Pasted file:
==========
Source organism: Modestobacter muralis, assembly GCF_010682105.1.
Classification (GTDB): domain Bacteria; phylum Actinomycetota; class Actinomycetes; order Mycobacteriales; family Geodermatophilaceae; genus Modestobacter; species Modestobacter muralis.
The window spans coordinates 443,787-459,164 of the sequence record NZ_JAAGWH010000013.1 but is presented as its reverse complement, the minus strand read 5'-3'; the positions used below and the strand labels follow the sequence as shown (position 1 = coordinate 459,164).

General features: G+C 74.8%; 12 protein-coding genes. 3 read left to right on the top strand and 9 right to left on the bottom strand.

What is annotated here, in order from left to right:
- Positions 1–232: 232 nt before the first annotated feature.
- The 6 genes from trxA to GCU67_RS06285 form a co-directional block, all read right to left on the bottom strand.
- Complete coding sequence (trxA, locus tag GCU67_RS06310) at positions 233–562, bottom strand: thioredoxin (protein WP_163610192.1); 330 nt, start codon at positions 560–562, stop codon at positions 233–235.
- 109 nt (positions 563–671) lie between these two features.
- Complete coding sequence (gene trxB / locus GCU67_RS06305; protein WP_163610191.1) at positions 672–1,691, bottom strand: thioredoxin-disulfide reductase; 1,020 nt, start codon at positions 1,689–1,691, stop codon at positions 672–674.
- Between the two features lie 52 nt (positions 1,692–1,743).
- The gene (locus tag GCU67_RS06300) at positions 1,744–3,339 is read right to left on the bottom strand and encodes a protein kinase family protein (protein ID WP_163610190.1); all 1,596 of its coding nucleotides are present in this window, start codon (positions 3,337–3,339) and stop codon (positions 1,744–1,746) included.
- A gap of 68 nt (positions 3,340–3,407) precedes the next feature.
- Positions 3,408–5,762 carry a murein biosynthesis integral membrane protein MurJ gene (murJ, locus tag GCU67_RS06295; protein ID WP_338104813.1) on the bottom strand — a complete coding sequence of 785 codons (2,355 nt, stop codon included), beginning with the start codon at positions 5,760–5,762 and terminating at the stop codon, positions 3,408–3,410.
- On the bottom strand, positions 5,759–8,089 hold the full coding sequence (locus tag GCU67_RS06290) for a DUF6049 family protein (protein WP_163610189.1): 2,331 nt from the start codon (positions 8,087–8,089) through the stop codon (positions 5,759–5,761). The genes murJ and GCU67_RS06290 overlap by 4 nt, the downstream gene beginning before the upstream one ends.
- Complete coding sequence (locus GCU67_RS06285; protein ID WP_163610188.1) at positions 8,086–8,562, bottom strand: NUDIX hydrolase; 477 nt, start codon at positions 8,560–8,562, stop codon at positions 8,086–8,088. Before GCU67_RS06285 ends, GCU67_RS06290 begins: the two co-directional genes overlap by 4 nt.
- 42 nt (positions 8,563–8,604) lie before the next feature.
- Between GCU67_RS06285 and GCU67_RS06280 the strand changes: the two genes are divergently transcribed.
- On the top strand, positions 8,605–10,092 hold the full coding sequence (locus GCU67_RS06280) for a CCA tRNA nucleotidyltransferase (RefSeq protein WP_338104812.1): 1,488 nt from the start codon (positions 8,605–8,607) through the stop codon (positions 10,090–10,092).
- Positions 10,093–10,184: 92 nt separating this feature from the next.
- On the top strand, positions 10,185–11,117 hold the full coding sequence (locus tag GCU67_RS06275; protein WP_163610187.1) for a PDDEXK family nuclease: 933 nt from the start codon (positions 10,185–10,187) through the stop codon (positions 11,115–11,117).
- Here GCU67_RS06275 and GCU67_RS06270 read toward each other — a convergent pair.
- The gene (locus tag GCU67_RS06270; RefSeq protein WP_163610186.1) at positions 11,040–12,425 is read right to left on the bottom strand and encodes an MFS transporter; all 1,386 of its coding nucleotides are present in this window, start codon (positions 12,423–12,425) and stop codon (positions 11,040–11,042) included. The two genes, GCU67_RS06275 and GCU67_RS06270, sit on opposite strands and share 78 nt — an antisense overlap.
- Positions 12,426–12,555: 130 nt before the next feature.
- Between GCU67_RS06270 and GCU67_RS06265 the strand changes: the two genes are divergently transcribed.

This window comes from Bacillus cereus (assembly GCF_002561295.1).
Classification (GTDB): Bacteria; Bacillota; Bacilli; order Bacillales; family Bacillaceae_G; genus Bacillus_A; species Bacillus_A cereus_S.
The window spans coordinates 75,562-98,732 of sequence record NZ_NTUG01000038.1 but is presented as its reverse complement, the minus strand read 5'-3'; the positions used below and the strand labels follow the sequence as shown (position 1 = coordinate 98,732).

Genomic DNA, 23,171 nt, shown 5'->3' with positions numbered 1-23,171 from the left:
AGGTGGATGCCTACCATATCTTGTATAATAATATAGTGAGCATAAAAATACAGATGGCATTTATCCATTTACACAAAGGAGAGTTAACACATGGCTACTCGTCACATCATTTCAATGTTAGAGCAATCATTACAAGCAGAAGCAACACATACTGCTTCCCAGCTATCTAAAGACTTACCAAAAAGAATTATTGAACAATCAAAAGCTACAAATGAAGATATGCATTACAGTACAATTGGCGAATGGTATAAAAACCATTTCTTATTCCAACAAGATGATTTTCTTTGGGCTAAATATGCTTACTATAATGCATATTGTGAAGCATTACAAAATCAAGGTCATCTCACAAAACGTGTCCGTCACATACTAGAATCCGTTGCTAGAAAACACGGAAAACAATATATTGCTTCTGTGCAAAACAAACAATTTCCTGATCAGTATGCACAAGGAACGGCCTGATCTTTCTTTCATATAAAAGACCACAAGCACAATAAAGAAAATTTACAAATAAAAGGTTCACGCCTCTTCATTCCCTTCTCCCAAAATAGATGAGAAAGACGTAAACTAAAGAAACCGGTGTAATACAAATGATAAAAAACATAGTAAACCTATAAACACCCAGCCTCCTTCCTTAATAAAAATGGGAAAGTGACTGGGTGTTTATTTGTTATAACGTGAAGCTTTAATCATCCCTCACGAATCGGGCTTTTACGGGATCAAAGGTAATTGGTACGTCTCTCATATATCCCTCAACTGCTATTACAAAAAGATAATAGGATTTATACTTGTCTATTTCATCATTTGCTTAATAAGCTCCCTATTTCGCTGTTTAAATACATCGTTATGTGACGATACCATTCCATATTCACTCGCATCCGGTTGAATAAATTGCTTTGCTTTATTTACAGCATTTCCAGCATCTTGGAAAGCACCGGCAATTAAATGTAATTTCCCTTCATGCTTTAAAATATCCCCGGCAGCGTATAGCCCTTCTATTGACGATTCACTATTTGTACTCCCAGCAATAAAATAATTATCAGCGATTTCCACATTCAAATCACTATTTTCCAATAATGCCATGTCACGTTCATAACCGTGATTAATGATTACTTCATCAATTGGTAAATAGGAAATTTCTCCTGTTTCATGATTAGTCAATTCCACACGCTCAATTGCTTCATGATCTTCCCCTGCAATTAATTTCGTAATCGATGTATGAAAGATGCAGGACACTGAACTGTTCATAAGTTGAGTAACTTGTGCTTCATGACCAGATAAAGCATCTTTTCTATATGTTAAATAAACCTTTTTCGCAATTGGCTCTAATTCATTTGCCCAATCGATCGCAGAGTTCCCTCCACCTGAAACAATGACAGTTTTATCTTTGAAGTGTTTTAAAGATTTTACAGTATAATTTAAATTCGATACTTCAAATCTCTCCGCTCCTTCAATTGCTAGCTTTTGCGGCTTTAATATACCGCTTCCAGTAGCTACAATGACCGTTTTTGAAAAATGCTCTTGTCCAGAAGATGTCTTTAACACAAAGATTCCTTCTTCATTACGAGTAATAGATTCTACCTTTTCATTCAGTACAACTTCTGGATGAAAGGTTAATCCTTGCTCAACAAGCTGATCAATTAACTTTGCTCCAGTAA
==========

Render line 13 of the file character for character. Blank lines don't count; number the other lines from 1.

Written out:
- A gap of 68 nt (positions 3,340–3,407) precedes the next feature.